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Illustration: Rebecca Zisser/Axios

The climate plans released this week by Democratic presidential candidates Joe BidenJay Inslee and Elizabeth Warren each include provisions to end U.S. government support for new fossil fuel investment overseas.

Why it matters: Many new coal plants — up to 91% in Asia, for example — receive public development support from state-owned enterprises, foreign governments and export credit agencies, or multilateral development banks (MDBs). Reduced access to such financing could mean fewer new plants burning coal, the most carbon-intensive energy source.

Background: Private foreign investors seek high returns when foregoing safer investments in the West, so they are less likely to finance new coal plants in emerging markets if public financing is not available.

  • That's why public money has been needed to help lower the risks of such projects, as China, Japan, South Korea and the U.S. have done across South and Southeast Asia.

What's happening: The Biden and Inslee plans would end financial support for new coal from agencies like the U.S. International Development Finance Corporation (USIDFC), the Export-Import Bank and the U.S. Trade and Development Agency, in addition to working with China and other OECD nations on their own commitments.

  • Warren, in contrast, has focused on ending oil and gas lending from the Export-Import Bank and USIDFC and does not specifically address coal or OECD talks.

Flashback: The Obama administration had announced an end to coal finance, with some exceptions for the world's poorest countries, and negotiated limits on coal finance from export credit agencies with the OECD. It also worked with the World Bank on coal restrictions that were quickly adopted across most MDBs and development finance institutions (DFIs).

What to watch: Inslee's plan proposes that the U.S. join the Power Past Coal Alliance (PPCA), a group of global governments working to phase out coal power, and use its leverage to pressure countries like China.

  • Biden's current plan does not include phasing out coal by 2030, a prerequisite for PPCA membership, though criticism for not taking a strong enough stand on climate could push him to be more aggressive.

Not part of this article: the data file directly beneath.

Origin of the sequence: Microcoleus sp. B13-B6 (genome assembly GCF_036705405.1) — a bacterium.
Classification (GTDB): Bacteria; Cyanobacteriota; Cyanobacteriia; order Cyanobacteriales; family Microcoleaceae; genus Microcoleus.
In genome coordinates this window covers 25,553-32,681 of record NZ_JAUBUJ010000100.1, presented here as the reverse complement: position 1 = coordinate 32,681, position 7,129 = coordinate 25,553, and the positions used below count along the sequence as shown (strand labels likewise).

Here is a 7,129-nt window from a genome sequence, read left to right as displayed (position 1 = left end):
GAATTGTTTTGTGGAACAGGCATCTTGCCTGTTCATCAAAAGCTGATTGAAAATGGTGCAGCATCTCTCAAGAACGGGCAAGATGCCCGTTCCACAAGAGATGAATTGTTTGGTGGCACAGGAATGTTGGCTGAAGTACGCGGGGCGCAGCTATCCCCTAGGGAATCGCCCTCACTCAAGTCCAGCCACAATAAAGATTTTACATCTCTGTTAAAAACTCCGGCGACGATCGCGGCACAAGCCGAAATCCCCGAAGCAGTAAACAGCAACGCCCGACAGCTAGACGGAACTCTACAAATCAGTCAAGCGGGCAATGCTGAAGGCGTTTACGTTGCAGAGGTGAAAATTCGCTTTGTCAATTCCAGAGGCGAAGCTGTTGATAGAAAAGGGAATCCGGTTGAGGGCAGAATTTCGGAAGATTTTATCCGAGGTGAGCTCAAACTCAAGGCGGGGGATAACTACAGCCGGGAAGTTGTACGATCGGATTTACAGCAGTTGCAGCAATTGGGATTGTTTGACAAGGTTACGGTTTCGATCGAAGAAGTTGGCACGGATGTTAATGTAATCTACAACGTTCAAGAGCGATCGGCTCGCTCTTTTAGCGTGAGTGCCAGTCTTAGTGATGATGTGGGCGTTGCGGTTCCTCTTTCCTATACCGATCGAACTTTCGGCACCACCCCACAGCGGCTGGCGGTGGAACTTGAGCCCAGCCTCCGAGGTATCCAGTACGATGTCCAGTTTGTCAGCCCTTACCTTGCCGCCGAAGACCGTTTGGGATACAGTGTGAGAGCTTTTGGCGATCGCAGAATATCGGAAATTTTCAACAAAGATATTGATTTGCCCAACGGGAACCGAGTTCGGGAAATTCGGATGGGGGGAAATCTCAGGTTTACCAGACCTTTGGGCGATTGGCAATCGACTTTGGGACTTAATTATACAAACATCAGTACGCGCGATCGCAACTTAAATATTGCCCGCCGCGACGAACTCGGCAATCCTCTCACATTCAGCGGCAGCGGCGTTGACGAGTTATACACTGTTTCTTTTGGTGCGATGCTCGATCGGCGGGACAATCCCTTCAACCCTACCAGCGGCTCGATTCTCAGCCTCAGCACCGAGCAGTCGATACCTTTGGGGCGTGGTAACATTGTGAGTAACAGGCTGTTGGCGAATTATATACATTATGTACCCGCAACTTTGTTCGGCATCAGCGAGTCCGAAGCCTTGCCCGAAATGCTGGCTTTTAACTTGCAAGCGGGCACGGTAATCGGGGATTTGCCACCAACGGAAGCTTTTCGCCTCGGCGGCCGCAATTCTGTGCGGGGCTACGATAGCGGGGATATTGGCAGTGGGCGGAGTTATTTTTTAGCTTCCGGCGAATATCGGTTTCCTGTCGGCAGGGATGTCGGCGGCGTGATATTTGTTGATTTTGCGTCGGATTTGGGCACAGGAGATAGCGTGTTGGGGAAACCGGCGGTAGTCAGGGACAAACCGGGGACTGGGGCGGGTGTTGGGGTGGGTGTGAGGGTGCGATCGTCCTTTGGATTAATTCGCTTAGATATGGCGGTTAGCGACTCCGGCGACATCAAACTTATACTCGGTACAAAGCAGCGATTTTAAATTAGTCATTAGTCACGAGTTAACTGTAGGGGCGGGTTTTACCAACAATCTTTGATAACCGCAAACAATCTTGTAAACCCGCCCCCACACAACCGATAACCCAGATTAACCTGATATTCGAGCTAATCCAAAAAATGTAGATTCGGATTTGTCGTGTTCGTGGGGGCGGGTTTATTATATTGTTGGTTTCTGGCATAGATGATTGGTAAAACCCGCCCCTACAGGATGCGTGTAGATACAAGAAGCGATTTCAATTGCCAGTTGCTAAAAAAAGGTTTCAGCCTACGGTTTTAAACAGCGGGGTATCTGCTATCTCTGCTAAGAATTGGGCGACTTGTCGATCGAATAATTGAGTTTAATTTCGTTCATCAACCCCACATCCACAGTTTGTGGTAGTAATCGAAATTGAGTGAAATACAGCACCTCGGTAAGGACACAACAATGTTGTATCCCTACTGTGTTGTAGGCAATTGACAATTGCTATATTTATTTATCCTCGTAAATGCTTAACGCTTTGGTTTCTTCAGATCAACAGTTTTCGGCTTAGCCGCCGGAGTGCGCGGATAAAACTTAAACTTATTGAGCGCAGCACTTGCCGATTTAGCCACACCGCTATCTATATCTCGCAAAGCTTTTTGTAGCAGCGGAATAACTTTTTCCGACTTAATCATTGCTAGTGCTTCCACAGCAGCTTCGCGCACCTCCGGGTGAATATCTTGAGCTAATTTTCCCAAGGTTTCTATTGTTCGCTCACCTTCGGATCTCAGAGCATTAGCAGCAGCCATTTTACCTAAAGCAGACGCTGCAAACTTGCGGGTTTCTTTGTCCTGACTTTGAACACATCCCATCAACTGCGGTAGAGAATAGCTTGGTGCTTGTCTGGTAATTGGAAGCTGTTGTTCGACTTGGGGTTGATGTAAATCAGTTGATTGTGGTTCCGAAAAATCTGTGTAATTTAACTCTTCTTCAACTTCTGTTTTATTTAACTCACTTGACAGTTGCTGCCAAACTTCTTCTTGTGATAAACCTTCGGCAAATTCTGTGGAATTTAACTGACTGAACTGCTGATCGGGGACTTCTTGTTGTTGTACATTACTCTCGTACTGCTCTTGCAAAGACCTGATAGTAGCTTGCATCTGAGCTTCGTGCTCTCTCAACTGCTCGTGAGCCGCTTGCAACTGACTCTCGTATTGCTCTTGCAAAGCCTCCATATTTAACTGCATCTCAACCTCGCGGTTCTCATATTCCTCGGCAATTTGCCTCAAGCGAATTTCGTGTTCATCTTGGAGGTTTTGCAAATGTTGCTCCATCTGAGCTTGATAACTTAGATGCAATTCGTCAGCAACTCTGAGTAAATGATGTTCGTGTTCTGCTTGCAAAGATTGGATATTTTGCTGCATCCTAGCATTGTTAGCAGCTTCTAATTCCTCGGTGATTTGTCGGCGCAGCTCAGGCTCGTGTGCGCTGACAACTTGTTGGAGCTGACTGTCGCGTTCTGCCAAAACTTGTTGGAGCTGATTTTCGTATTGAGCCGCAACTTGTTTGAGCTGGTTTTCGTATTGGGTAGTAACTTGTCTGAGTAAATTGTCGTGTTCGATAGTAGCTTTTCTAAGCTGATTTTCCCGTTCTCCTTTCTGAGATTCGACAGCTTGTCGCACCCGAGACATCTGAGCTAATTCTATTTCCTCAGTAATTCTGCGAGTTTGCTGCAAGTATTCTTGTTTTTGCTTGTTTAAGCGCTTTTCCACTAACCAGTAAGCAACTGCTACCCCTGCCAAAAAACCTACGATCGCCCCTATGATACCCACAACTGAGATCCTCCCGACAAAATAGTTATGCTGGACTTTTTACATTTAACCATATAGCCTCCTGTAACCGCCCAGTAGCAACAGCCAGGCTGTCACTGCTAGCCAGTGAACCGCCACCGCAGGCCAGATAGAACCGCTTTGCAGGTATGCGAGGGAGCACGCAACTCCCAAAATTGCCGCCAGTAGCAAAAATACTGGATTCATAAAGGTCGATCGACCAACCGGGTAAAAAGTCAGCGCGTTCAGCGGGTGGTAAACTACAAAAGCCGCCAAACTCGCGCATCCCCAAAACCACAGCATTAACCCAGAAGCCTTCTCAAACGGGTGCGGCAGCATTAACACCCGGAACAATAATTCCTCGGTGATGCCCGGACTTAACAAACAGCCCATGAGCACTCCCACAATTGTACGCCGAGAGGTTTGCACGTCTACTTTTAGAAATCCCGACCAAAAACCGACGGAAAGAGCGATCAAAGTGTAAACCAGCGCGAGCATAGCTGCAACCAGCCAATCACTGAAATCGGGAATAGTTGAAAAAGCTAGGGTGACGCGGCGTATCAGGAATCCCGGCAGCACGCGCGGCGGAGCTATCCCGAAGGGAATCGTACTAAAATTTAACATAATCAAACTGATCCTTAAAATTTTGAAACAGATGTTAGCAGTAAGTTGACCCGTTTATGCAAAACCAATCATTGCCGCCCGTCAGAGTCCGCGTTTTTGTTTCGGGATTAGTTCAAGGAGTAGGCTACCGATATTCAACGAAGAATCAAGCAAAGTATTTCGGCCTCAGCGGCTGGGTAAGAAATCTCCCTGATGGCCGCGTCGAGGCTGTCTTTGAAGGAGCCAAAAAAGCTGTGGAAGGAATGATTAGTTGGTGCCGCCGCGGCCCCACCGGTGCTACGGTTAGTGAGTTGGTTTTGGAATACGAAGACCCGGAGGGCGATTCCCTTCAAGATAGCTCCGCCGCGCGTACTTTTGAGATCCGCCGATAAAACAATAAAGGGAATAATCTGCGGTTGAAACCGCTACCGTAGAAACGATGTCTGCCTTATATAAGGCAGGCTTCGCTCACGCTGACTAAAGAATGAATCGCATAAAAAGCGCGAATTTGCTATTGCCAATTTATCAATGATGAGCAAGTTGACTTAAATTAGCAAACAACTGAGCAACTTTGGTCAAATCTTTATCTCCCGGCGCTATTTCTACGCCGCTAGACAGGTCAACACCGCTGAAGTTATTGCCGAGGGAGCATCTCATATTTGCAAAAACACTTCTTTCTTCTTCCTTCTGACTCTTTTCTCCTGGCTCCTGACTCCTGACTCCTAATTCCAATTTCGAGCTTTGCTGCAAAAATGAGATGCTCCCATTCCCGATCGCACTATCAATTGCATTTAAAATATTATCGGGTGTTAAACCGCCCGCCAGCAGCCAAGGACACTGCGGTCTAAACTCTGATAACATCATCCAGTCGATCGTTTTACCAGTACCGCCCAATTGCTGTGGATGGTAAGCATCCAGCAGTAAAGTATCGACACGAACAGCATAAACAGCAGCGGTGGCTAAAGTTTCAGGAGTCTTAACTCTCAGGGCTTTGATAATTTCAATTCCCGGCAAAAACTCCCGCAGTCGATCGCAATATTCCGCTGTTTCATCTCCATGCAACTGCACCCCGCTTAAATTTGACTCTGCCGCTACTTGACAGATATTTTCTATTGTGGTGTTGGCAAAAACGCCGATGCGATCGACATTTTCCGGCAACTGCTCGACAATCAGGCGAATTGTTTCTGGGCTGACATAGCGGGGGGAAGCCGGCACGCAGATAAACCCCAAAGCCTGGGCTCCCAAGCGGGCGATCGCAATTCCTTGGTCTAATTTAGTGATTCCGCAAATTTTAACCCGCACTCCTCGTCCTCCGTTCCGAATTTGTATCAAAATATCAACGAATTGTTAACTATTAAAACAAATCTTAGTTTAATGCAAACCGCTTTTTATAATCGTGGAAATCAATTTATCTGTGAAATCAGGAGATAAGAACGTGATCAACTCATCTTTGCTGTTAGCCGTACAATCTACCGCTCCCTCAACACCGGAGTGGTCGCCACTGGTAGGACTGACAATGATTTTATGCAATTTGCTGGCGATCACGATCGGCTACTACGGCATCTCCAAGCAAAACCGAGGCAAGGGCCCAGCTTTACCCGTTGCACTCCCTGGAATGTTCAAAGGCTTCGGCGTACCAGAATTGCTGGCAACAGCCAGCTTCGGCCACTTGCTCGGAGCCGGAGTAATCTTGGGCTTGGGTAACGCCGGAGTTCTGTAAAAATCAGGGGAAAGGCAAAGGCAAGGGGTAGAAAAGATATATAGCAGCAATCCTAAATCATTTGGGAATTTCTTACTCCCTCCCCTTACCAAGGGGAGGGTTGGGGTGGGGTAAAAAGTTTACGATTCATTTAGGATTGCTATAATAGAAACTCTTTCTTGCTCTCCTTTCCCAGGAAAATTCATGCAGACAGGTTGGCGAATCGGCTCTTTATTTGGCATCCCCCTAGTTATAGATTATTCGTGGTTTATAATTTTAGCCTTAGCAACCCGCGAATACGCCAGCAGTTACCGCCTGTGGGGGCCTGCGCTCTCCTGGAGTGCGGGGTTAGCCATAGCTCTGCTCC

The bottom line: Limiting public financial support for new coal plants around the world— 338 GW of which are at a pre-construction stage — could keep developers from bringing all of those online.

Justin Guay directs global climate strategy at the Sunrise Project and advises the ClimateWorks Foundation.

Go deeper

Coronavirus cases fall in 41 states

Expand chart
Data: The COVID Tracking Project, state health departments; Map: Andrew Witherspoon/Axios

New coronavirus infections fell by 16% over the past week — the third straight week of significant improvement.

Yes, but: The U.S. is still averaging roughly 165,000 new cases per day, meaning the virus is still spreading largely unchecked. And the rise of more contagious variants will ensure that Americans’ risk remains high.

Updated 3 hours ago - World

Biden reviews U.S. arms deals with Saudi Arabia and UAE

Trump struck several large arms deals with Mohammed bin Salman (L) and Saudi Arabia. Photo: Kevin Dietsch-Pool/Getty Images

The Biden administration has put on hold two big arms deals with Saudi Arabia and the United Arab Emirates which were approved in the final weeks of the Trump administration, a State Department official told Axios.

Why it matters: The sales of F-35 jets and attack drones to the UAE and a large supply of munitions to Saudi Arabia will be paused pending a review. That signals a major policy shift from the Trump era, and may herald sharp tensions with both Gulf countries.

Trump supporter found with pipe bombs accused of plot to attack Democrats

Five improvised explosive devices that the FBI says "were fully operational and could cause great bodily harm or injury if handled improperly." Photo: FBI/Justice Department

The FBI believes California Gov. Gavin Newsom (D) and the Bay Area headquarters of Twitter and Facebook were targets of a man facing federal explosives charges, according to a criminal complaint.

Driving the news: Prosecutors charged Ian Benjamin Rogers after finding weapons including five pipe bombs, 49 guns and thousands of rounds of ammunition following a Jan. 15 search of his Napa County home and auto repair business. His alleged goal was to ensure former President Trump remained in office.